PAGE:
Continue the conversation


Defining the company niche and mission isn’t going to do much good if you don’t demonstrate the reasoning behind why it’s all going to work in the end. That’s why, as the leader, it’s not enough to roll out a new plan. You have to promote it and make it continually accessible to your people.

In the depths of the recession, one of the most critical jobs on Phillips’ list was to keep reminding his staff that no matter how bad the recession got, it would end.

“One of biggest challenges was keeping the message out there that the recession is going to end,” he says. “If you remember when we went into it, Lehman Brothers was going out, Bear Stearns, it was disaster after disaster. It was like Armageddon. And the challenge was to say to everybody, ‘It’s a recession like every other. It’s going to end, we are going to come out of it, so let’s talk about how to come out of it stronger.’ And once we did that, it started to become a lot simpler to figure out what we needed to do in order to emerge stronger.”

Strength came in a well-defined plan, but it also came in the form of unity. And to foster unity, Phillips had to keep the companywide conversation going through all levels of the organization. The conversations helped reinforce the vision and plan, and it also gave employees throughout the organization a sense that management would support them, and do right by individual employees and the company as a whole.

“That is how you maintain confidence in the system,” Phillips says. “It requires a lot of conversations about what is going on. A number of those ongoing conversations focused on buy-in and the overall strategy, our philosophy and reminding people why we were doing what we’re doing.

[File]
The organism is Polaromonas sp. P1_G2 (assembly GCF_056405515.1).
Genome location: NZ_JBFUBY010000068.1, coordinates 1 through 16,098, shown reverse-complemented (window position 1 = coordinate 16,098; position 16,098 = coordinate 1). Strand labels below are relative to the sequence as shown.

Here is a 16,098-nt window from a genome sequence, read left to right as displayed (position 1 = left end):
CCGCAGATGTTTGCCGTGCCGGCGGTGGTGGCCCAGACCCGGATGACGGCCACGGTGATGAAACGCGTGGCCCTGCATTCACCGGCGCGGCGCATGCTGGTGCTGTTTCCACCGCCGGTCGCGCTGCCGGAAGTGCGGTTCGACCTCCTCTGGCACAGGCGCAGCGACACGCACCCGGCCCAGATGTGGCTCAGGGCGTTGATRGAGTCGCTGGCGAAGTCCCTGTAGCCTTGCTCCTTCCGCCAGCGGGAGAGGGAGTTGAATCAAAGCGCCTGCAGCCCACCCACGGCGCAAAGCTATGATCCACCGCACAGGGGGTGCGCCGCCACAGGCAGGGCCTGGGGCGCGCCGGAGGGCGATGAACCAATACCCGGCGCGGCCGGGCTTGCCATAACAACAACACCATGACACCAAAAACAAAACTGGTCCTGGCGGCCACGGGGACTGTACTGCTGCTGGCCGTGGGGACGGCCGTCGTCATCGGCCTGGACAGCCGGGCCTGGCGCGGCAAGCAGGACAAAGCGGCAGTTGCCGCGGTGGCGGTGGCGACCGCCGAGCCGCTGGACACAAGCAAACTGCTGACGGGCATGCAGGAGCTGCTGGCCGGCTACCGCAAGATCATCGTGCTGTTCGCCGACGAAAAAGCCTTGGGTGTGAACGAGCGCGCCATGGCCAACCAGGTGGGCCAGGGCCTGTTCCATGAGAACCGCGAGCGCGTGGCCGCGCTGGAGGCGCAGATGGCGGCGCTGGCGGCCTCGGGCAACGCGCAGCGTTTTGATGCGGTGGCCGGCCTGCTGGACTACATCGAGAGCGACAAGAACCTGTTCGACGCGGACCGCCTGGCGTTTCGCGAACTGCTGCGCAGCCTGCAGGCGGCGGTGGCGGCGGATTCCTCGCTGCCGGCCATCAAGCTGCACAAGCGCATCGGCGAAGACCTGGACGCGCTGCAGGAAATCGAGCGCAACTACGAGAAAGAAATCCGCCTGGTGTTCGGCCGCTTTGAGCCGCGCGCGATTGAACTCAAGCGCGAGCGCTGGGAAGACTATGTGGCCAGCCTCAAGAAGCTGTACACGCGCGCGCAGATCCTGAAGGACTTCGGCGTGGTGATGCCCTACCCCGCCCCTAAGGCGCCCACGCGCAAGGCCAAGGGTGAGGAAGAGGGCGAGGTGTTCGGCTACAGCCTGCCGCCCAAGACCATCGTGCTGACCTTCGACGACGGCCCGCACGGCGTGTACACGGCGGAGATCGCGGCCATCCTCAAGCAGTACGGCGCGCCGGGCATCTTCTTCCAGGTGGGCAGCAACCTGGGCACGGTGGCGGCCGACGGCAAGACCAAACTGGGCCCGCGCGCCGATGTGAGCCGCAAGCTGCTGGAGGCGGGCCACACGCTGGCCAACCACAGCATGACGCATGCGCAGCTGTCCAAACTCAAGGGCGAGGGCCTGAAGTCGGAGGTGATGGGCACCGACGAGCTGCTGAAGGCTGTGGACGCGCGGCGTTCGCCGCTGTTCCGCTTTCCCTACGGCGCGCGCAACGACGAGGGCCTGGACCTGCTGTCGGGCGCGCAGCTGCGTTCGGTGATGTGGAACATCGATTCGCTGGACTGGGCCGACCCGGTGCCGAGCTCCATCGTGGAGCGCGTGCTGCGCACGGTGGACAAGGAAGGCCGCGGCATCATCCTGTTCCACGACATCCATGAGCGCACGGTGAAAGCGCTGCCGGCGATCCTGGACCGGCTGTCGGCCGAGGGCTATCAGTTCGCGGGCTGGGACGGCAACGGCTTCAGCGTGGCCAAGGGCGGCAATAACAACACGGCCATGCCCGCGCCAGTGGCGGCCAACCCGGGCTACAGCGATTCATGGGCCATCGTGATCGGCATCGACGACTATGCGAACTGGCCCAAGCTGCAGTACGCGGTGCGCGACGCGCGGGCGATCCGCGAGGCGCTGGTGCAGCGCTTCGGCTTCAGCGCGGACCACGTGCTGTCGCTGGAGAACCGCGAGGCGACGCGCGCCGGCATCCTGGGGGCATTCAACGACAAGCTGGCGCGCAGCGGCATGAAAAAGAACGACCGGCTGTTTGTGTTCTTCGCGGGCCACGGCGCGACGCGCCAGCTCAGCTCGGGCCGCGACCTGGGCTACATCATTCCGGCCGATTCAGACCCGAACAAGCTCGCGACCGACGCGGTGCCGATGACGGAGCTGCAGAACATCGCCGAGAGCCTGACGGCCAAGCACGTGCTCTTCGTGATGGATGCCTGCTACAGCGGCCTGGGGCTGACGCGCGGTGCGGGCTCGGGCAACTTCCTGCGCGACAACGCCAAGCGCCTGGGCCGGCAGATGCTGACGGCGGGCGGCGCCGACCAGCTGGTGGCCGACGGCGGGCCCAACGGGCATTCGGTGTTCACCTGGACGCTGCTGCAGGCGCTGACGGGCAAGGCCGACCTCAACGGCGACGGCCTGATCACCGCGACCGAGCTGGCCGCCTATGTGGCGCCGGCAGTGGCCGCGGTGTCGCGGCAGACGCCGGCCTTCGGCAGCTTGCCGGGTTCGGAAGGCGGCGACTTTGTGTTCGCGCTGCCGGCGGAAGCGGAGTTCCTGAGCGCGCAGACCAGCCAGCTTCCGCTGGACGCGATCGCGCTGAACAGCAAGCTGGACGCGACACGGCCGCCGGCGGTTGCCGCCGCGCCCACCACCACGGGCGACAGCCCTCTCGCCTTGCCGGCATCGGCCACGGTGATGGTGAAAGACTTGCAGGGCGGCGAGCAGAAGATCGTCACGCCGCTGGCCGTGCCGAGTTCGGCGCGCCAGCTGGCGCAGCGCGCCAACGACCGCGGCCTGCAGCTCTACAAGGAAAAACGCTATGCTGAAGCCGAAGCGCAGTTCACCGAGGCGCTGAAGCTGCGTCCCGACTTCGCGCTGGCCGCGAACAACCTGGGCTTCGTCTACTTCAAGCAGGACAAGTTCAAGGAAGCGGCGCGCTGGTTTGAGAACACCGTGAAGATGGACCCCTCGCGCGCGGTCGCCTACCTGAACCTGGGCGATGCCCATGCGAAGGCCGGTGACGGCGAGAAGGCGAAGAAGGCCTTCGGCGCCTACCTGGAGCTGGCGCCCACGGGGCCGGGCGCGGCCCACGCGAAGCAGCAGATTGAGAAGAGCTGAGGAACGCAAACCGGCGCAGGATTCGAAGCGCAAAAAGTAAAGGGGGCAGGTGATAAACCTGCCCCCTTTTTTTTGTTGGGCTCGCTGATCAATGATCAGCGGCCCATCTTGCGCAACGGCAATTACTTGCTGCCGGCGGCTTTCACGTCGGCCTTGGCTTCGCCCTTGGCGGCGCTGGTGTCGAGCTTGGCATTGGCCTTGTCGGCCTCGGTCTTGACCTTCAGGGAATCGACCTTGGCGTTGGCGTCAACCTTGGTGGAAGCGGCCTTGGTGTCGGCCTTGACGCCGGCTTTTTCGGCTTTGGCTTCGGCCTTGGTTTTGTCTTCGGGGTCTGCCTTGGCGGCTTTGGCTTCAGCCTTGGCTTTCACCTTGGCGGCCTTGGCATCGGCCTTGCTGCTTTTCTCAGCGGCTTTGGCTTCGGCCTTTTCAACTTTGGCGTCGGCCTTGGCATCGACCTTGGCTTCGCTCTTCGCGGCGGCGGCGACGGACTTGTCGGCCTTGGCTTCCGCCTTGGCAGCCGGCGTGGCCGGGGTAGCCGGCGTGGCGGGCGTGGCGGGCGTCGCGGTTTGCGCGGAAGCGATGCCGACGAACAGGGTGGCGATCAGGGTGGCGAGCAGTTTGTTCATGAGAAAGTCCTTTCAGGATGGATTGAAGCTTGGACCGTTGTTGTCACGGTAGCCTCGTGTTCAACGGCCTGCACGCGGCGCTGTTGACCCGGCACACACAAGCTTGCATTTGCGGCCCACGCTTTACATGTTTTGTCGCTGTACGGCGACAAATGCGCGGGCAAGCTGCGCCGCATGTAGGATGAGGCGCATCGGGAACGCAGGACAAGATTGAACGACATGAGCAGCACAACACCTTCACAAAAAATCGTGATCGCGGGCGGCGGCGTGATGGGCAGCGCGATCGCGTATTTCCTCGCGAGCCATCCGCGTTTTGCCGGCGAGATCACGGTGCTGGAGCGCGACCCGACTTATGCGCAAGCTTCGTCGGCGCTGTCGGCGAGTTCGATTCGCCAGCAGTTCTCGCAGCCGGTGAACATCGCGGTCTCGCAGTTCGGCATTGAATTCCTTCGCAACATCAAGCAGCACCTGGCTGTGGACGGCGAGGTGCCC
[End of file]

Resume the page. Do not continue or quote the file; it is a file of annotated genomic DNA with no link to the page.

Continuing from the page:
“Some of those conversations were as simple as how we were going to help a particular sales rep who might have been struggling to get through the next month or two as they try to make commission. Once the management team saw that senior management was genuinely concerned with the sales reps and making sure that they were making money, I think it set a decent tone, and everybody started to get on board and get with the program.”

Developing those connections helps everyone throughout the organization learn about each other. That familiarity helps a sense of teamwork take root, and your people will be more inclined to get behind your plan for the future.

“It helps if they see senior management really being a part of their daily lives,” Phillips says. “If they see you making sure that people are doing OK and letting them know that the company won’t abandon them at the first sign of struggle.”

Strengthening the ties that bind is great for facilitating teamwork, but Phillips says you don’t necessarily have to have every person in the company thinking exactly alike regarding where the company should go, or how it should get there. You should allow for some diversity of opinion. It’s not a sign of dissent; it’s a sign of a healthy company where differing viewpoints are accepted.

However, you do need lockstep on where the company is. If you have disagreement on that, you have not accurately defined what you company is, and what it stands for.